No musical style nor musical instrument can, on its own, please God in worship. Christian worship is only acceptable when it is wrought by the Spirit of God, offered in Christ Jesus, and rooted in his word; worship that pleases God is worship in spirit and truth: a Spirit-wrought response to God’s self-revelation. Neither homophonic hymns nor modern worship music can even begin to address this spiritual task apart from the work of the Holy Spirit. Inspiring singing which honors God is a work of God, not a work of music.
I don’t follow baseball, but I am fascinated by the fact that the organ is still strongly associated with America’s great pastime. As Josh Buice pointed out in an article posted here recently, this keyboard instrument has maintained a place of significance in baseball for many decades. Why, then, Josh asks in his article, has the organ fallen on hard times within the church?
I wish to echo some hearty agreement with Josh’s appreciation of the organ, but I also hope to offer some helpful clarifications and a different perspective on the matter.
The organ is a wonderful instrument. I have no desire to disparage the instrument nor those who champion it. I’ve witnessed the construction of two sizeable pipe organs and have marveled at the engineering and artistry they feature. What’s more, the organ is a spectacularly helpful instrument for the church when it supports and encourages congregational singing, particularly homophonic singing (think four-part hymns).
But the organ can also work against congregational participation, as many of us have experienced. For the organ to serve congregational singing, it must be played in a specific manner, utilizing appropriate ranks, performance techniques, and maintaining a volume which does not supplant the congregation’s voice with its own. Some organ performances are just as complex, entertainment-oriented, and earth-shakingly loud as a rock concert. There’s a reason Stravinsky called the organ “the monster that never breathes.” I love these experiences as performances, but this approach does not serve congregational singing well. Instead, they encourage me to watch and listen.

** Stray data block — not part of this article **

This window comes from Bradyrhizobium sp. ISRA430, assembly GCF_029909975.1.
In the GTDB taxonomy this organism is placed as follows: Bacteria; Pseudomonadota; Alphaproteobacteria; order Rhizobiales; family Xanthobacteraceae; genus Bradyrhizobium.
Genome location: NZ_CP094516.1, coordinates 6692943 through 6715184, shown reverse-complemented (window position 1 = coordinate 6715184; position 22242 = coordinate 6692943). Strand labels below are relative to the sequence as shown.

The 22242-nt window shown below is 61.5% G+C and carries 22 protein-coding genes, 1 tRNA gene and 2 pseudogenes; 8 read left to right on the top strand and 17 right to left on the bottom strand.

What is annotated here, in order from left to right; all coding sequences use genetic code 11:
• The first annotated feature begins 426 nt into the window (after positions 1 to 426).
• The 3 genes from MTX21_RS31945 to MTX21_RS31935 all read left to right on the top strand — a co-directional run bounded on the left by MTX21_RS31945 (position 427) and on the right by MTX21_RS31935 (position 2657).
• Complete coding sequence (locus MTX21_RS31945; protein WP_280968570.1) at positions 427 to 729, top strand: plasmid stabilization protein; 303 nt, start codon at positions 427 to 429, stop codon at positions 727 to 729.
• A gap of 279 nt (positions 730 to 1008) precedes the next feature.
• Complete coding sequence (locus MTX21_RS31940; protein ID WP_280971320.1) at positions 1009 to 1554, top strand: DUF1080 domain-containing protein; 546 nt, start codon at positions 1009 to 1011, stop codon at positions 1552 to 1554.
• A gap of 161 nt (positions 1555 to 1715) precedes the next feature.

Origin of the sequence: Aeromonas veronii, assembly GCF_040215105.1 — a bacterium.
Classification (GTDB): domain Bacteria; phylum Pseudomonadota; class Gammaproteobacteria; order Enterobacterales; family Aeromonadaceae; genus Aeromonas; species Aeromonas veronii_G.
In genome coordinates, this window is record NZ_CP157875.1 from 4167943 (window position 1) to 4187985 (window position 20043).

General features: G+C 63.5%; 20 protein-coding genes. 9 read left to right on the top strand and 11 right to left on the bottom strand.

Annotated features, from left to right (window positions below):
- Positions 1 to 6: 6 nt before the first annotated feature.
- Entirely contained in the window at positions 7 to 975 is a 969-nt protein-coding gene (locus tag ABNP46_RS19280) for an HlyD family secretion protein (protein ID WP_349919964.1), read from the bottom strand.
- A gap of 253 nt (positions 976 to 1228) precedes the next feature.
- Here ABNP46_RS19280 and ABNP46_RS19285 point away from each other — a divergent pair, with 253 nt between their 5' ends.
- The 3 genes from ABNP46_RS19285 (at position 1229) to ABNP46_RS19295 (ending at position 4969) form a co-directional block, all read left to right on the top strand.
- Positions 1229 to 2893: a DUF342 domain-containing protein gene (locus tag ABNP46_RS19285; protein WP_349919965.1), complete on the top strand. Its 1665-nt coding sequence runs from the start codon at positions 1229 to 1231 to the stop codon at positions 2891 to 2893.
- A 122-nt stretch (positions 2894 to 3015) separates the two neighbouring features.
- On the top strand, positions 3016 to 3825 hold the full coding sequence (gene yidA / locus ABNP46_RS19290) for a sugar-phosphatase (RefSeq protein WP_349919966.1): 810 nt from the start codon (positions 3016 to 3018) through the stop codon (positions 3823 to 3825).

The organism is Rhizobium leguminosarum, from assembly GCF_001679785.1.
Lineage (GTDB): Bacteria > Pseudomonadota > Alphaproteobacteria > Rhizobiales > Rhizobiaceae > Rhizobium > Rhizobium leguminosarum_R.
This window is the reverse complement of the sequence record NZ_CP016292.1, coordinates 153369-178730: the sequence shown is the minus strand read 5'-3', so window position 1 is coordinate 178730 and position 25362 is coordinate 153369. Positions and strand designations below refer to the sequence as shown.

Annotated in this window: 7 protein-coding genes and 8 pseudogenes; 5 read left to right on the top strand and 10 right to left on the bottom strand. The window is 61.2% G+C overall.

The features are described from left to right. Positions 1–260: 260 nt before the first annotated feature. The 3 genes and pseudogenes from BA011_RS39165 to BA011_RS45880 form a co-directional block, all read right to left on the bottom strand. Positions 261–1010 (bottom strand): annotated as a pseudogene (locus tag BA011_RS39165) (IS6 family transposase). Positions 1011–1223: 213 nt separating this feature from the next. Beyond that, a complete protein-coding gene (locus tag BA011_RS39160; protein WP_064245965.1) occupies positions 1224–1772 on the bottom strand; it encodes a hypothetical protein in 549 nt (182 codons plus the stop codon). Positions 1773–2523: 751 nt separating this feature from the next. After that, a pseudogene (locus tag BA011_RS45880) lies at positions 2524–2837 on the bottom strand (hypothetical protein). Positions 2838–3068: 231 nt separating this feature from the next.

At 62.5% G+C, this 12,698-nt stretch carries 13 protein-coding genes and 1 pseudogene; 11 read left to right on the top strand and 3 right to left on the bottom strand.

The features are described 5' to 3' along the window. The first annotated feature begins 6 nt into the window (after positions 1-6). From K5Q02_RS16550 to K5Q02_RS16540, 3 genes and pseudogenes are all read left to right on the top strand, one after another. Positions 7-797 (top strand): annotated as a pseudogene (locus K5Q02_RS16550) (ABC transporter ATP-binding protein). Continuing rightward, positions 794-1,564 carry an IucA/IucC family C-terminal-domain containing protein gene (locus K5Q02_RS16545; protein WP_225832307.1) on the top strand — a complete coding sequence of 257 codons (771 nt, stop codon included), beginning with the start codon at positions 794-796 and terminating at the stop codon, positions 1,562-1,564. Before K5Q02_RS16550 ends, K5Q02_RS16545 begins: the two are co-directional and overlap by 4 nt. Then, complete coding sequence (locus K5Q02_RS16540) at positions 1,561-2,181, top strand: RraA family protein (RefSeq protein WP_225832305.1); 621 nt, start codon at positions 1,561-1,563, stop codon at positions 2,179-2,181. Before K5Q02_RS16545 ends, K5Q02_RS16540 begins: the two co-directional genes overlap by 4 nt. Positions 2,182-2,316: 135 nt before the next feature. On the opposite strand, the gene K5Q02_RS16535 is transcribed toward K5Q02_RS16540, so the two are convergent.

Many modern praise bands make the same mistake. Complex, entertainment-oriented, and earth-shakingly loud are all-too-common descriptors for many modern worship gatherings. But the modern praise band does not need to function in this way. The same things which mark helpful organ accompanying can also be true of a modern praise band: the band must play in a manner that supports the congregation, they must utilize supportive sounds and timbres, and they must keep the volume at a reasonable level—one where the congregation’s voice is served rather than overshadowed (room acoustics may play a major role in perceived volume as well, by the way). Praise bands can collectively produce sounds that complement the human voice and encourage congregational singing.